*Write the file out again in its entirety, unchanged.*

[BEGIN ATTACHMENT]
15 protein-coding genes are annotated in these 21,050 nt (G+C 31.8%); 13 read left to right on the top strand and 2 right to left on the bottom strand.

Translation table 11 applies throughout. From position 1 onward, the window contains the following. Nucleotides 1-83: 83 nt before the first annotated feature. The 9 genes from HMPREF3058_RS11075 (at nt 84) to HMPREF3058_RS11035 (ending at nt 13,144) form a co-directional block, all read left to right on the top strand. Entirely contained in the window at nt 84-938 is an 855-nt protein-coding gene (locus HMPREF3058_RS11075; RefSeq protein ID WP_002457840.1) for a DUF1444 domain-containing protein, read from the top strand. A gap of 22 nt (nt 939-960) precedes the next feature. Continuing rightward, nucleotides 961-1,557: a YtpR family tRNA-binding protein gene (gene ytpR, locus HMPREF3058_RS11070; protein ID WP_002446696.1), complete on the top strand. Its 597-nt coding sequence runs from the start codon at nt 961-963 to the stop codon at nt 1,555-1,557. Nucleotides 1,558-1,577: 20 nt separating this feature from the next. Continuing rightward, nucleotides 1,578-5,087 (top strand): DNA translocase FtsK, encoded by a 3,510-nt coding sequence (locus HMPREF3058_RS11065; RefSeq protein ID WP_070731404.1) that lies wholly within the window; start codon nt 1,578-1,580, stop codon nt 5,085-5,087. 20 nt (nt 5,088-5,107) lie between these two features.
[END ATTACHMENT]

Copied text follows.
15 protein-coding genes are annotated in these 21,050 nt (G+C 31.8%); 13 read left to right on the top strand and 2 right to left on the bottom strand.

Translation table 11 applies throughout. From position 1 onward, the window contains the following. Nucleotides 1-83: 83 nt before the first annotated feature. The 9 genes from HMPREF3058_RS11075 (at nt 84) to HMPREF3058_RS11035 (ending at nt 13,144) form a co-directional block, all read left to right on the top strand. Entirely contained in the window at nt 84-938 is an 855-nt protein-coding gene (locus HMPREF3058_RS11075; RefSeq protein ID WP_002457840.1) for a DUF1444 domain-containing protein, read from the top strand. A gap of 22 nt (nt 939-960) precedes the next feature. Continuing rightward, nucleotides 961-1,557: a YtpR family tRNA-binding protein gene (gene ytpR, locus HMPREF3058_RS11070; protein ID WP_002446696.1), complete on the top strand. Its 597-nt coding sequence runs from the start codon at nt 961-963 to the stop codon at nt 1,555-1,557. Nucleotides 1,558-1,577: 20 nt separating this feature from the next. Continuing rightward, nucleotides 1,578-5,087 (top strand): DNA translocase FtsK, encoded by a 3,510-nt coding sequence (locus HMPREF3058_RS11065; RefSeq protein ID WP_070731404.1) that lies wholly within the window; start codon nt 1,578-1,580, stop codon nt 5,085-5,087. 20 nt (nt 5,088-5,107) lie between these two features.